Mercedes-Benz was ranked higher than rival luxury automaker Lexus in the 2010 J.D. Power & Associates U.S. Initial Quality Survey. It is the first time in 21 years that the German automaker has beaten its Japanese rival in the prestigious quality study.
For 2010, Mercedes ranked third, up from sixth last year while Lexus fell from first position in 2009 to fourth place. Taking first place in the 2010 survey was Porsche, followed in second position by Honda Motor Company’s Acura premium car division.
This year marked the 24th anniversary of the annual quality survey which had awarded top honors to Mercedes in 1987 and 1989. In 1988, Mercedes fell from the top position to second place and had not retaken the top position from Lexus since it was initially included in the survey in 1990.
Since becoming Mercedes-Benz USA’s president and CEO in September 2006, Ernst Lieb has made reestablishing Mercedes dominance in the premium car sector his top priority.
To that end, Daimler AG’s Mercedes brand has focused on improving its engineering and manufacturing processes and dealer relations. In a taped address to employees last week Lieb mused, “Are we happy?” then declared, “Third is not first,” and vowed, “We are going to try and work hard to be first next year.”
Mercedes is also challenging Lexus for the title of best-selling luxury brand in the U.S. According to the Automotive News Data Center, Lexus’ year-to-date U.S. sales through May stood at 90,098 units. Mercedes was close behind with sales of 88,010 units while BMW, with sales of 81,450 units, placed third.
Daimler executives readily admit that their tumultuous involvement with Chrysler caused them to lose focus on Mercedes; that lack of focus resulted in the brand ranking 25th in the 2006 J.D. Power Initial Quality Survey.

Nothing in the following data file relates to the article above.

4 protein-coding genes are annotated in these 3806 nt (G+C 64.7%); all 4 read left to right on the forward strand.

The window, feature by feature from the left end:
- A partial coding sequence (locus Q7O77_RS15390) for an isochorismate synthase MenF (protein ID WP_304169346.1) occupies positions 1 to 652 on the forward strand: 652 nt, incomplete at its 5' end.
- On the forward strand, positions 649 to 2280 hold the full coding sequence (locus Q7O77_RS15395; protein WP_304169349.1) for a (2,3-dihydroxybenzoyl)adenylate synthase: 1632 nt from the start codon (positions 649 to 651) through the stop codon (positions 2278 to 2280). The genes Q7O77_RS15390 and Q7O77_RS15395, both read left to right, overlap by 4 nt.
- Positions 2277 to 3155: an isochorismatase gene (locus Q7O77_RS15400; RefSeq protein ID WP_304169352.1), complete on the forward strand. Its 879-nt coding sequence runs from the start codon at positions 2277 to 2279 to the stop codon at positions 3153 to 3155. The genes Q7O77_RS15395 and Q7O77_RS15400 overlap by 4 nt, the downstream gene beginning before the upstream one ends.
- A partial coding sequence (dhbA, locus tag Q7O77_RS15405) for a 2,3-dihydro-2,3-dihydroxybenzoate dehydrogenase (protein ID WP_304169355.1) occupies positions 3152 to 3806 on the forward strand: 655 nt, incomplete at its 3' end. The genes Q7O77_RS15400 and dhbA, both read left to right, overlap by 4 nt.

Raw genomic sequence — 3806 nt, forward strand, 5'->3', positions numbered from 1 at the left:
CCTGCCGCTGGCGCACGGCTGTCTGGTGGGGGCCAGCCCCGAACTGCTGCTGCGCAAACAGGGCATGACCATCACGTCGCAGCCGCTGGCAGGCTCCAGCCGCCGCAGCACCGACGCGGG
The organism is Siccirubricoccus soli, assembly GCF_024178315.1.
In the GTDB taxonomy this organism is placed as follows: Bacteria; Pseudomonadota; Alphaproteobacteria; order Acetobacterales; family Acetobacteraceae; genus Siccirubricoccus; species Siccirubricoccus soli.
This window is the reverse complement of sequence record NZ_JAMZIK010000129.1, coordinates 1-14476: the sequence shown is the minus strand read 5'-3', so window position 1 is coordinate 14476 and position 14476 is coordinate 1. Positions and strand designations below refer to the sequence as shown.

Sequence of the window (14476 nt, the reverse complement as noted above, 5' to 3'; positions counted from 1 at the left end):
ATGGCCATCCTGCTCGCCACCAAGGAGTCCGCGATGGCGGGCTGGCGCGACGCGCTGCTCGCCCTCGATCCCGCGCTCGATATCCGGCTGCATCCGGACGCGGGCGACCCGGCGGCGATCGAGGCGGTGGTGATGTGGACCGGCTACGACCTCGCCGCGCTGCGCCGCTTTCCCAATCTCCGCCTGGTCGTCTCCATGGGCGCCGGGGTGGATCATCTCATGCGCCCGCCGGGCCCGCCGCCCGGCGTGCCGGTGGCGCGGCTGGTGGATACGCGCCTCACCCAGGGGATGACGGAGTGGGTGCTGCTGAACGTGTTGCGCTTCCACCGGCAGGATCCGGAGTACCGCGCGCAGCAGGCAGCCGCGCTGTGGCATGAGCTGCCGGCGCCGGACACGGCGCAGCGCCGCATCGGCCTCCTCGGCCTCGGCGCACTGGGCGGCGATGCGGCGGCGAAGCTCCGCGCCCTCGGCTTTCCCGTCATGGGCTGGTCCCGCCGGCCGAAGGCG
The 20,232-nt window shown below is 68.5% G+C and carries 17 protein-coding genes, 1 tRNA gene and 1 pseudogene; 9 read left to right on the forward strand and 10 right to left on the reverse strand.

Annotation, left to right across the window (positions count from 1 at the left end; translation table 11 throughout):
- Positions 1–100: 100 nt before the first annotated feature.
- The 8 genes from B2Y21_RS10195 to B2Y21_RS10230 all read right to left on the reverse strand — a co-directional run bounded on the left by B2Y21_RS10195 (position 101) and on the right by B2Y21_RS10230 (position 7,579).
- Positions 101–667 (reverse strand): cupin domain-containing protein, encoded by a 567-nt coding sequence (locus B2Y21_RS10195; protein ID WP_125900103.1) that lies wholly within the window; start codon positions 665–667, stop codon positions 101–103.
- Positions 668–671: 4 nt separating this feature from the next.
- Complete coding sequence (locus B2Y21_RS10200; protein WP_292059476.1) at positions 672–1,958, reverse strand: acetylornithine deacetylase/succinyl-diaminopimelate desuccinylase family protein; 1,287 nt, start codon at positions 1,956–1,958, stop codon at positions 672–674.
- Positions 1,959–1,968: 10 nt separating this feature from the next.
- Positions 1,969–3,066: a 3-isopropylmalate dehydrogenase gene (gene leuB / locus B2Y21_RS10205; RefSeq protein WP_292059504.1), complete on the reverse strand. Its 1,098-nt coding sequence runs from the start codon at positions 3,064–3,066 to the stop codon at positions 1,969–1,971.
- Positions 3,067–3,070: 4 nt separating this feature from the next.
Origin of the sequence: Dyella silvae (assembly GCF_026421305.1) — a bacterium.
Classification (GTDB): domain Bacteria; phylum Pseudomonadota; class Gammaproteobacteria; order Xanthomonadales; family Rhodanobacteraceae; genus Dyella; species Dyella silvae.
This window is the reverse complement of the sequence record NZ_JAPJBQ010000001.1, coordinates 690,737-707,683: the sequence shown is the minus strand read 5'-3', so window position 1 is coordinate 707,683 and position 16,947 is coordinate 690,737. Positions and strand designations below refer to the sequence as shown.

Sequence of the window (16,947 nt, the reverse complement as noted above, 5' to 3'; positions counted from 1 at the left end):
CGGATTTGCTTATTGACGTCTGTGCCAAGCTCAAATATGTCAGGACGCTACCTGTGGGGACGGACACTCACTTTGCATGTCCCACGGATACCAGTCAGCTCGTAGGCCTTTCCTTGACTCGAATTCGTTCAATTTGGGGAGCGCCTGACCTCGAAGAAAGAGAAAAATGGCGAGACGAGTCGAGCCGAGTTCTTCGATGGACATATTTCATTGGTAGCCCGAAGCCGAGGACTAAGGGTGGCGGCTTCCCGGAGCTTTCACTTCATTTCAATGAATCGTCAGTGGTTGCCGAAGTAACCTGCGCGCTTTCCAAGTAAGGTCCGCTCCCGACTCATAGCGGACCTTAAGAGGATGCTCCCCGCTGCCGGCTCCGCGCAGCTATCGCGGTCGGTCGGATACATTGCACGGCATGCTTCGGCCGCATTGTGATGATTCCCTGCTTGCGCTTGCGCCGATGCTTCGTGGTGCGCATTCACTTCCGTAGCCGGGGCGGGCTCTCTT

Since initially being included in the survey in 1990, Lexus has taken top honors in the quality survey 13 times. An official with J.D. Power attributed this year’s fall to fourth place to Lexus’ deteriorating quality or the safety recalls of its parent company, Toyota. J.D. Power vice president of global vehicle research David Sargent said Lexus’ rivals “just got better.”
Mercedes’ improved quality rating was helped, in great part, by the introduction of its redesigned C-class and E-class sedans. The current generation of Mercedes’ M-class luxury Sport Utility Vehicle also bolstered the brand’s reputation among survey participants.
Sargent said, “What moved the needle is each (model) improved significantly, and together they are two-thirds of Mercedes-Benz [U.S.] sales. Mercedes Benz has showed good steady improvement, and one of the challenges is they have do it with so many different models.”
By comparison, Lexus has fewer models and Sargent said the changes in the quality scores of those models were “fairly marginal.”
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